The Garfield Movie review – foul feline origin tale is littered with product placement

Few things define Garfield. The grouchy yet likable pop-cultural fixture is defined by his ill temperament, cynicism, sedentary lifestyle, self-interest, and indifference to owner Jon Arbuckle.   

Any Garfield that lacks these traits, even while retaining superficial traits like his love of lasagne or hatred of Mondays, becomes a common cat like Get Fuzzy's Bucky or the godless bastard Heathcliff.   

As long as Garfield-ness is based on the feline personality type humans place onto cats, he may as well be a dog, an unnatural oxymoron with nothing to separate him from the pack.  

The Garfield Movie ignored this ontological lesson when following Jim Davis's blueprint.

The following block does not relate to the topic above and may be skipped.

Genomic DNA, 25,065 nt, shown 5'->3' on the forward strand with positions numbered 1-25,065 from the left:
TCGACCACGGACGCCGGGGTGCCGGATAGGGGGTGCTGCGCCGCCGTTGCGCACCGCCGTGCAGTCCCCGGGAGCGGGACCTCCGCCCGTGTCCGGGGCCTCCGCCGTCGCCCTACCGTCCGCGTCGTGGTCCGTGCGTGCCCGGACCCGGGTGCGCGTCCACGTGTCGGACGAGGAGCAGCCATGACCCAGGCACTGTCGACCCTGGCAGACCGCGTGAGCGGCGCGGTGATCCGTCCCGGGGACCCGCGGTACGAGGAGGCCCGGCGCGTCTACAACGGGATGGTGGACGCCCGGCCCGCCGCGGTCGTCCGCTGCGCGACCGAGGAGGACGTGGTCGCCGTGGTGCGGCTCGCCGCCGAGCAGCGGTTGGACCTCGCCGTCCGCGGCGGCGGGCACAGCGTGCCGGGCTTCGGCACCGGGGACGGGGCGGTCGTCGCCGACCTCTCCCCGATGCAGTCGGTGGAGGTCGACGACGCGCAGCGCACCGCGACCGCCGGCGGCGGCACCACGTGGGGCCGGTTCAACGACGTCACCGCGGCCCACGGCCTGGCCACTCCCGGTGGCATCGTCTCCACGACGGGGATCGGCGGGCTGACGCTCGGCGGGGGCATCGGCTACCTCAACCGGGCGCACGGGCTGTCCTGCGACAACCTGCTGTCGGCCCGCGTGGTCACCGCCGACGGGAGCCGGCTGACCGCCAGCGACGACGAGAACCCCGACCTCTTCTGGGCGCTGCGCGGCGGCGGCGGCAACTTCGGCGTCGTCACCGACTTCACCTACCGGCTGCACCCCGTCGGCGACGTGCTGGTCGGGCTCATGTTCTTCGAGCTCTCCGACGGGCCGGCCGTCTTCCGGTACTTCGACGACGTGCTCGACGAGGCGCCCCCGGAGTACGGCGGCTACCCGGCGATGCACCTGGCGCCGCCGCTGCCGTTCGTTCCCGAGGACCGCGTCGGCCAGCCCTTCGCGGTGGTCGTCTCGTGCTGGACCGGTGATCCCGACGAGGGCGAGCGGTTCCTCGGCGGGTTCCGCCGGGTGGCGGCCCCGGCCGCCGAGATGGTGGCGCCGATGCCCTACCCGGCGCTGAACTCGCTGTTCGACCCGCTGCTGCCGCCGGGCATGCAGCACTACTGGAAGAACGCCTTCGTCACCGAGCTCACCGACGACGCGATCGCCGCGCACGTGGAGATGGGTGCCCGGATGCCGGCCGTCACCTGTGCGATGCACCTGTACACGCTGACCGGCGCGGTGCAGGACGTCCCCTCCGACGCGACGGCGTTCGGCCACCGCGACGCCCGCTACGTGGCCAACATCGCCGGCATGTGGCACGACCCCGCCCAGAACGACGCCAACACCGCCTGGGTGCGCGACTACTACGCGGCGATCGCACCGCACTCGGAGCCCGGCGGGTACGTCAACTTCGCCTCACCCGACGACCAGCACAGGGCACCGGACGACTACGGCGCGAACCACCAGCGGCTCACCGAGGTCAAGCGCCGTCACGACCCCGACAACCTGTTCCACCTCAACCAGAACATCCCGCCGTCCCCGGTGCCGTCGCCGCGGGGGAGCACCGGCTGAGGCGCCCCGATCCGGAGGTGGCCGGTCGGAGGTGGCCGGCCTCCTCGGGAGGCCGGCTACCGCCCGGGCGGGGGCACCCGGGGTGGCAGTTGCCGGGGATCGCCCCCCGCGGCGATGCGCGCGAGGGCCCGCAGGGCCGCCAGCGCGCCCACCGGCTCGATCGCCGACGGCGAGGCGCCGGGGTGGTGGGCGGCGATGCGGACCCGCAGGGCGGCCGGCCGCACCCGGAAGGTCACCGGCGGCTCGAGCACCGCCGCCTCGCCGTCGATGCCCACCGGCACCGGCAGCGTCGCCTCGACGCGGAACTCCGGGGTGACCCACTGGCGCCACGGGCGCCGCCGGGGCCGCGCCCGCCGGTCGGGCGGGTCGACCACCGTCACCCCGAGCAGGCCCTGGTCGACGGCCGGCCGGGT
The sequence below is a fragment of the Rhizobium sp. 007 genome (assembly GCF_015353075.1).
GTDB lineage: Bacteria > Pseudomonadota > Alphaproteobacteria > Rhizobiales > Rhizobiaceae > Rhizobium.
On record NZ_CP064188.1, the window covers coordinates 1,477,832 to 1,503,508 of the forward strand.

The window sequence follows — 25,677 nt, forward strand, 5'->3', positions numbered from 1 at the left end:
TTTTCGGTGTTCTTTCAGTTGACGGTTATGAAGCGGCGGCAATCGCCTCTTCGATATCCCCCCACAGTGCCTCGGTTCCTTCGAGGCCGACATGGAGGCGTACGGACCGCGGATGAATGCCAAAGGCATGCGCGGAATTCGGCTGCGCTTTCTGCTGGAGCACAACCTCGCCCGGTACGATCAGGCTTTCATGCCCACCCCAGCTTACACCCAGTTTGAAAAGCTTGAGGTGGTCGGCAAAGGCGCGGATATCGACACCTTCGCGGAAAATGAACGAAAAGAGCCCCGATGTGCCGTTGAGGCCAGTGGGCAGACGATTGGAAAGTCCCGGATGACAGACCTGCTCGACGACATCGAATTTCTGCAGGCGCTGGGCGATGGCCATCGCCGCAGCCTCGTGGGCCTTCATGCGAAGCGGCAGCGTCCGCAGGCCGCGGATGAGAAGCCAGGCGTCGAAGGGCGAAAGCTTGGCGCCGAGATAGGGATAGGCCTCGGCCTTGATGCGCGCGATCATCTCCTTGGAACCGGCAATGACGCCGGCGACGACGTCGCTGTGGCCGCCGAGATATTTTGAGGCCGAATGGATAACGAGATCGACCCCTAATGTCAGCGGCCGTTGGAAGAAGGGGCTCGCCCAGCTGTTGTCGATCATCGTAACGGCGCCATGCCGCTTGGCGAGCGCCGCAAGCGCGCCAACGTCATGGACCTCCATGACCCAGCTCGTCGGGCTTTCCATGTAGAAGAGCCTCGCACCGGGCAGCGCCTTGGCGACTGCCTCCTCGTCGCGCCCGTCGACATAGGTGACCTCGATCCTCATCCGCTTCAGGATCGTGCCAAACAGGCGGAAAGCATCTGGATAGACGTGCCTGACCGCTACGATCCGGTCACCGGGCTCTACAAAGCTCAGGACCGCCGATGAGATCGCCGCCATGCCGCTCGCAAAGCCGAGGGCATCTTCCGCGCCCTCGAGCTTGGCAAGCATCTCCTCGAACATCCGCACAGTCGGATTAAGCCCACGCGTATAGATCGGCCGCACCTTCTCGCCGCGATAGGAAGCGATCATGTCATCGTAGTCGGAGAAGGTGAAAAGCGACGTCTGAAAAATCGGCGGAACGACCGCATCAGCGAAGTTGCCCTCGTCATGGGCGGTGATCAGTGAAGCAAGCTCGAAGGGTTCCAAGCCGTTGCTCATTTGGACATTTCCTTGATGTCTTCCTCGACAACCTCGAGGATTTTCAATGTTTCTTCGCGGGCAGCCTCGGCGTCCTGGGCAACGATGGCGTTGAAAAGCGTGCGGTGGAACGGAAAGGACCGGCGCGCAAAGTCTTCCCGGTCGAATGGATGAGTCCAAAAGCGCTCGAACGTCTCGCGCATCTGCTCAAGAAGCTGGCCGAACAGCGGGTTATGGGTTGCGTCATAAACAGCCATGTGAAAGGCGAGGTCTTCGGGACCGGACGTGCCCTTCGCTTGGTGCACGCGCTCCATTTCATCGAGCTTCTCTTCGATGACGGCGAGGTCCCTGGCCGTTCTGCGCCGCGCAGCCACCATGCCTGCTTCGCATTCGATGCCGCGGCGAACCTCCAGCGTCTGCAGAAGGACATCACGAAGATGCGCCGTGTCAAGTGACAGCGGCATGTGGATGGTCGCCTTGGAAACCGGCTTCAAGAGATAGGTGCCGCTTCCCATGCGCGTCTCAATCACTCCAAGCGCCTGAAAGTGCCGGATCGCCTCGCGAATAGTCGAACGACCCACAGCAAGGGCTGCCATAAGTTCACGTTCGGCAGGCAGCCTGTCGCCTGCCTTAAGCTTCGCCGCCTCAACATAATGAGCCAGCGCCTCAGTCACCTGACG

The new, animated version of the newspaper comic-strip fixture makes him trendy and marketable.   

Garfield has softened his tougher edges, including relaxing his anti-Odie stance, by giving some of his emotion models larger eyes and a smaller mouth to make them cuter.   

Fair enough, director Mark Dindal and the writing team of Paul Kaplan, Mark Torgove, and David Reynolds  

had to change something because the original material's “lazy a-hole cat mostly just sits around” didn't fit cinema's narrative objectives  

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